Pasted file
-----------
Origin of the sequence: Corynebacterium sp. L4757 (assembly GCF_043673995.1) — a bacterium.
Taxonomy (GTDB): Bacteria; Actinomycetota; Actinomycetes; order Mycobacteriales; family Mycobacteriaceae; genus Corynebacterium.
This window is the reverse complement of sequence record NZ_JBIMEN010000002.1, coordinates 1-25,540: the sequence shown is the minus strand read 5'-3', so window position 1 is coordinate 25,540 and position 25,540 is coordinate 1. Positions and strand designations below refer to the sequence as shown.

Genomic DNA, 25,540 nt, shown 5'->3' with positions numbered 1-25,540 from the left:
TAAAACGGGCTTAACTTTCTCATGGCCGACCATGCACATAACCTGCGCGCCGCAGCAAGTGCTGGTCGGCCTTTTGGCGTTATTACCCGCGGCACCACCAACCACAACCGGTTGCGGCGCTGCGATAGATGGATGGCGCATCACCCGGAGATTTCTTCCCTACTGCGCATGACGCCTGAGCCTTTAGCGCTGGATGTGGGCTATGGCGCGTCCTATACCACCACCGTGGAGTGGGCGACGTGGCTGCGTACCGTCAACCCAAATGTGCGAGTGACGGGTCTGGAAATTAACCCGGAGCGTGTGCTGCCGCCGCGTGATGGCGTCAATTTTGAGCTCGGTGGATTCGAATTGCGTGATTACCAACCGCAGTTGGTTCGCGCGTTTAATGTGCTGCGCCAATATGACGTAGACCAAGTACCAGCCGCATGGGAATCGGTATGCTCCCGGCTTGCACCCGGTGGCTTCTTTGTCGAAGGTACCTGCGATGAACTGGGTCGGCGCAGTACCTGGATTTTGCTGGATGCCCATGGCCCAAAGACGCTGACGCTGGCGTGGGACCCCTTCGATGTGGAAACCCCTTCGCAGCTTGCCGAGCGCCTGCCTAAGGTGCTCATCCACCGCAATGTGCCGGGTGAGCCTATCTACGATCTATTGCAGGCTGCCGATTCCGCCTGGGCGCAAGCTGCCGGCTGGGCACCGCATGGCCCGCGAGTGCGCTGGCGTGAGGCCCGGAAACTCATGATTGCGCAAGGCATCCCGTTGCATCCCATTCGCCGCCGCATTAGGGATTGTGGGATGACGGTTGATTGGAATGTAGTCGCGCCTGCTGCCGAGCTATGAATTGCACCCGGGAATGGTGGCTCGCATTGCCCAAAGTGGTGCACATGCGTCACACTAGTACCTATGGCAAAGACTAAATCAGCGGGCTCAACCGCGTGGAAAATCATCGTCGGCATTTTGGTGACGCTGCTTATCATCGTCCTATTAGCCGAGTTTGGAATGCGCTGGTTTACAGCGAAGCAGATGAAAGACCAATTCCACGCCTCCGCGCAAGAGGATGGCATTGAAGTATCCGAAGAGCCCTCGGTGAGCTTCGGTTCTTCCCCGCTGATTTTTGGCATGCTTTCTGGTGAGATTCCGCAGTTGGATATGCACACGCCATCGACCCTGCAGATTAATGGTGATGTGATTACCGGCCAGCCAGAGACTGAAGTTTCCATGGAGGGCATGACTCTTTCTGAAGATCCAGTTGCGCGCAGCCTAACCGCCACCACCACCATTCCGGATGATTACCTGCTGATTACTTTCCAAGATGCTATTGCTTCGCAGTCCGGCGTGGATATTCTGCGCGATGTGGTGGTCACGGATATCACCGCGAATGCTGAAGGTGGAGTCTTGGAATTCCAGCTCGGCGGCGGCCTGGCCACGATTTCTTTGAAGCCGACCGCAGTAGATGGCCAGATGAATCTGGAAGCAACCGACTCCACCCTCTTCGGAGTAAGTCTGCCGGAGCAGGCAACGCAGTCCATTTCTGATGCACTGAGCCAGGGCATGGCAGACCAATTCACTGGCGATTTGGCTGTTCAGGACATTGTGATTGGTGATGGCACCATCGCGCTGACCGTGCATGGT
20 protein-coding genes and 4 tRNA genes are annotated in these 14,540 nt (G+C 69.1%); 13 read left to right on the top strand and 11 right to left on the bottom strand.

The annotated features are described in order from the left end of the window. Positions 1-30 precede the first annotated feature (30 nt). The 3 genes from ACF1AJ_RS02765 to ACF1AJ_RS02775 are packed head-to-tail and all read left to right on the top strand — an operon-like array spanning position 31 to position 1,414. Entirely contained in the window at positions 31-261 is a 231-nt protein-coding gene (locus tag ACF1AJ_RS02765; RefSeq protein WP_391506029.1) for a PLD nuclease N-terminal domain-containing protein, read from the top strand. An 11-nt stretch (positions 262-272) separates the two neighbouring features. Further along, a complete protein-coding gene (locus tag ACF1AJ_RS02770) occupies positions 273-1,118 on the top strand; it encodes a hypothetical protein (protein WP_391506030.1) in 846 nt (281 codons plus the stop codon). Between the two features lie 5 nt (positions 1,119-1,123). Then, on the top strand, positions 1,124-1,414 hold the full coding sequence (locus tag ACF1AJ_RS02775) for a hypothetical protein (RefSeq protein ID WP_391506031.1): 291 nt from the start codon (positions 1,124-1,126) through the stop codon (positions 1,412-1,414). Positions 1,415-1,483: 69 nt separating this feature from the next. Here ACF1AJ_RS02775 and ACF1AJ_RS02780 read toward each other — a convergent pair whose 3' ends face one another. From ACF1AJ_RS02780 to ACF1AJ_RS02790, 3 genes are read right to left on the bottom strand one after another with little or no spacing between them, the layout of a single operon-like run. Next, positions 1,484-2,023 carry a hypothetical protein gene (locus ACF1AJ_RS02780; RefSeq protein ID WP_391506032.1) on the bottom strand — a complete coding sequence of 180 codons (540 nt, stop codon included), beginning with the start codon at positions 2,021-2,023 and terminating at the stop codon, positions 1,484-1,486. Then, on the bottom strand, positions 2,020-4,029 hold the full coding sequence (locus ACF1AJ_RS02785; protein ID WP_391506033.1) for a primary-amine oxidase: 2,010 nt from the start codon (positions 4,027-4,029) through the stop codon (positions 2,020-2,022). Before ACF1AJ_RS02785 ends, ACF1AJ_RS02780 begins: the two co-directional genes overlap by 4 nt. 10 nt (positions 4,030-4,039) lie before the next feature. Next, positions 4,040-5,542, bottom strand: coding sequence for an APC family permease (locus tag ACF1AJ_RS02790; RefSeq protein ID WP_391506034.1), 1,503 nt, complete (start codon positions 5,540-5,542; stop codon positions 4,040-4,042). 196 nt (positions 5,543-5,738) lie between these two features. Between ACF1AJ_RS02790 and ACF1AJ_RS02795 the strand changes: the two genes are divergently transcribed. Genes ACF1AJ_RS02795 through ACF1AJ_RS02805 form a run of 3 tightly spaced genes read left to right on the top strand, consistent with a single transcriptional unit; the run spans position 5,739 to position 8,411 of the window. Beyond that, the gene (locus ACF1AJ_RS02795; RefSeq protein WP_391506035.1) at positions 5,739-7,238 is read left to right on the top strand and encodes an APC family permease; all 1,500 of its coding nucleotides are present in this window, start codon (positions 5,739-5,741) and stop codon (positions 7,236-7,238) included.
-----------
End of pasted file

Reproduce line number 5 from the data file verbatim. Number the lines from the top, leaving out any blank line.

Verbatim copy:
TAAAACGGGCTTAACTTTCTCATGGCCGACCATGCACATAACCTGCGCGCCGCAGCAAGTGCTGGTCGGCCTTTTGGCGTTATTACCCGCGGCACCACCAACCACAACCGGTTGCGGCGCTGCGATAGATGGATGGCGCATCACCCGGAGATTTCTTCCCTACTGCGCATGACGCCTGAGCCTTTAGCGCTGGATGTGGGCTATGGCGCGTCCTATACCACCACCGTGGAGTGGGCGACGTGGCTGCGTACCGTCAACCCAAATGTGCGAGTGACGGGTCTGGAAATTAACCCGGAGCGTGTGCTGCCGCCGCGTGATGGCGTCAATTTTGAGCTCGGTGGATTCGAATTGCGTGATTACCAACCGCAGTTGGTTCGCGCGTTTAATGTGCTGCGCCAATATGACGTAGACCAAGTACCAGCCGCATGGGAATCGGTATGCTCCCGGCTTGCACCCGGTGGCTTCTTTGTCGAAGGTACCTGCGATGAACTGGGTCGGCGCAGTACCTGGATTTTGCTGGATGCCCATGGCCCAAAGACGCTGACGCTGGCGTGGGACCCCTTCGATGTGGAAACCCCTTCGCAGCTTGCCGAGCGCCTGCCTAAGGTGCTCATCCACCGCAATGTGCCGGGTGAGCCTATCTACGATCTATTGCAGGCTGCCGATTCCGCCTGGGCGCAAGCTGCCGGCTGGGCACCGCATGGCCCGCGAGTGCGCTGGCGTGAGGCCCGGAAACTCATGATTGCGCAAGGCATCCCGTTGCATCCCATTCGCCGCCGCATTAGGGATTGTGGGATGACGGTTGATTGGAATGTAGTCGCGCCTGCTGCCGAGCTATGAATTGCACCCGGGAATGGTGGCTCGCATTGCCCAAAGTGGTGCACATGCGTCACACTAGTACCTATGGCAAAGACTAAATCAGCGGGCTCAACCGCGTGGAAAATCATCGTCGGCATTTTGGTGACGCTGCTTATCATCGTCCTATTAGCCGAGTTTGGAATGCGCTGGTTTACAGCGAAGCAGATGAAAGACCAATTCCACGCCTCCGCGCAAGAGGATGGCATTGAAGTATCCGAAGAGCCCTCGGTGAGCTTCGGTTCTTCCCCGCTGATTTTTGGCATGCTTTCTGGTGAGATTCCGCAGTTGGATATGCACACGCCATCGACCCTGCAGATTAATGGTGATGTGATTACCGGCCAGCCAGAGACTGAAGTTTCCATGGAGGGCATGACTCTTTCTGAAGATCCAGTTGCGCGCAGCCTAACCGCCACCACCACCATTCCGGATGATTACCTGCTGATTACTTTCCAAGATGCTATTGCTTCGCAGTCCGGCGTGGATATTCTGCGCGATGTGGTGGTCACGGATATCACCGCGAATGCTGAAGGTGGAGTCTTGGAATTCCAGCTCGGCGGCGGCCTGGCCACGATTTCTTTGAAGCCGACCGCAGTAGATGGCCAGATGAATCTGGAAGCAACCGACTCCACCCTCTTCGGAGTAAGTCTGCCGGAGCAGGCAACGCAGTCCATTTCTGATGCACTGAGCCAGGGCATGGCAGACCAATTCACTGGCGATTTGGCTGTTCAGGACATTGTGATTGGTGATGGCACCATCGCGCTGACCGTGCATGGT